‘Dean Street at Home’ (DS@H) launched in November 2011 offering MSM free home HIV sampling via the same social media that they may use to find sexual partners.

The aim of the service is to increase HIV testing in high-risk, hard-to-reach MSM by:

  1. eliminating barriers to testing

  2. increasing testing options for MSM

  3. offering online HIV information.

This 2-year service evaluation describes the self-reported HIV risk behaviours and testing history of users, uptake of home sampling, positivity rate and acceptability of the service.

Methods

Service

MSM were invited, through a personal message or promotional banner (see online supplementary appendix 3) to order a free postal HIV home sampling kit, via intermittent campaigns on MSM partner finding social media websites: Gaydar at first, then other online platforms (including Grindr, Recon and the Facebook pages of gay magazines and of sex-on-premises venues). The project initially focused on London but expanded nationally in May 2013.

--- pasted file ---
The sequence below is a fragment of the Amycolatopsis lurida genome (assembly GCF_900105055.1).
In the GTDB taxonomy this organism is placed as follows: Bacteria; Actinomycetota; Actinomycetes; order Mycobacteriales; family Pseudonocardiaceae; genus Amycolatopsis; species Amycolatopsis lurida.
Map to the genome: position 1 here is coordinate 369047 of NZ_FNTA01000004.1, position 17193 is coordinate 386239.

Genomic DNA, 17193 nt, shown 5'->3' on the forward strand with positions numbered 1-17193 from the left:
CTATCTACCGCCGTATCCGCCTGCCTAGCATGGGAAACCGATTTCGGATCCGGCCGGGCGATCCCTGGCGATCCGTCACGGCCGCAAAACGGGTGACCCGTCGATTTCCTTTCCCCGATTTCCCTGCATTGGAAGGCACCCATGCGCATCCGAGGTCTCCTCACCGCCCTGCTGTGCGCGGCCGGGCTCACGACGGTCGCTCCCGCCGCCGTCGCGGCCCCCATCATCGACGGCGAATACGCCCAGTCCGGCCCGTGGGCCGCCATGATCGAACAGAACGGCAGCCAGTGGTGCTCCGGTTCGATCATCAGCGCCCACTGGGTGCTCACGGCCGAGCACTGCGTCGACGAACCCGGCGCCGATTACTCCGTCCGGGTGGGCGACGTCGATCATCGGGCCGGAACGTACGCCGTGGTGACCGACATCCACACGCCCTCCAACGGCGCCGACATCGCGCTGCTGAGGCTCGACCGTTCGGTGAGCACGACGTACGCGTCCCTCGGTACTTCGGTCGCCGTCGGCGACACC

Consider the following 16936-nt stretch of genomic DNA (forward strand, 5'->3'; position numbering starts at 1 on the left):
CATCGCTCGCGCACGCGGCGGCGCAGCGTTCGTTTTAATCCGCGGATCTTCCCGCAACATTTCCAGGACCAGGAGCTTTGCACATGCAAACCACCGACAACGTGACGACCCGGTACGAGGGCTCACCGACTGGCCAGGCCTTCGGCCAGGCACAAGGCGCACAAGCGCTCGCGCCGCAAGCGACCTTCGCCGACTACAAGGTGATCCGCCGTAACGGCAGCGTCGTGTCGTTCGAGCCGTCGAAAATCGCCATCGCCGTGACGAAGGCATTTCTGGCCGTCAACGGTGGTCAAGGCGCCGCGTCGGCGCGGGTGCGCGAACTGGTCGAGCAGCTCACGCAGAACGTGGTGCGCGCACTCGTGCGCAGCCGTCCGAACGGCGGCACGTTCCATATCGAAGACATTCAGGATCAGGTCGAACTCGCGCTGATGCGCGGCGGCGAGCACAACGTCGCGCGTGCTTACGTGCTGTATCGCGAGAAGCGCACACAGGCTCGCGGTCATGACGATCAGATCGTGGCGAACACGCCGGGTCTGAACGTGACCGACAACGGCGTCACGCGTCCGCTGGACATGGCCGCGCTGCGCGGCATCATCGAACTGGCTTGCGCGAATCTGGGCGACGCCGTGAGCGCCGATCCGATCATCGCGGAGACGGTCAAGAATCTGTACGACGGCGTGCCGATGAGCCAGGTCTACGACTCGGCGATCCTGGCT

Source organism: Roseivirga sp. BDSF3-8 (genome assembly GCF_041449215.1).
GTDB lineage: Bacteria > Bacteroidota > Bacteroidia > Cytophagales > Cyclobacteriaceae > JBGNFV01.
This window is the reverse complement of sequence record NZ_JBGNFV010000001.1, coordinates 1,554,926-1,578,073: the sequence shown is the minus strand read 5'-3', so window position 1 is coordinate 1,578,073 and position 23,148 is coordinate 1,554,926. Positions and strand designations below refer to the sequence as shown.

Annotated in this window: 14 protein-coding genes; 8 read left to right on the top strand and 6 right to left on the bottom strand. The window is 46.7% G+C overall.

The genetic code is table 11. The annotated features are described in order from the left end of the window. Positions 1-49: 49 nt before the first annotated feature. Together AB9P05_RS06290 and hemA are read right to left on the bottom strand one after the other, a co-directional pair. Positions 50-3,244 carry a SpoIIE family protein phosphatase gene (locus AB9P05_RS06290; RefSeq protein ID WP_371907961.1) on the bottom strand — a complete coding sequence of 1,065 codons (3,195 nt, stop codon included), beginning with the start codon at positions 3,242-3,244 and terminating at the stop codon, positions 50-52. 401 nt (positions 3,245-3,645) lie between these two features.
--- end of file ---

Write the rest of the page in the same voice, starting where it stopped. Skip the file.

Respondents first completed a one-off brief risk assessment, which mirrored a standard clinic pretest questioning, on condom use, timing of last unprotected intercourse and last HIV test and number and HIV status of partners; it simply required yes/no answers. Interactive feedback was provided on HIV transmission risks, risk reduction and recommendations for postexposure prophylaxis. ‘Identifiable risk’ of HIV was defined as CAI with an HIV positive partner or a partner of unknown status since the last negative HIV test and its window period. Regardless of risk, a postal HIV oral fluid self-sampling kit (Orasure) was then offered. From August 2013, the choice of a blood sampling kit (Microtainer) was added. Users had to answer a simple question demonstrating they understood the positive predictive value (0.95) of their chosen test before proceeding (‘If my postal test reacts, the chance of me having HIV is’ followed by three choices).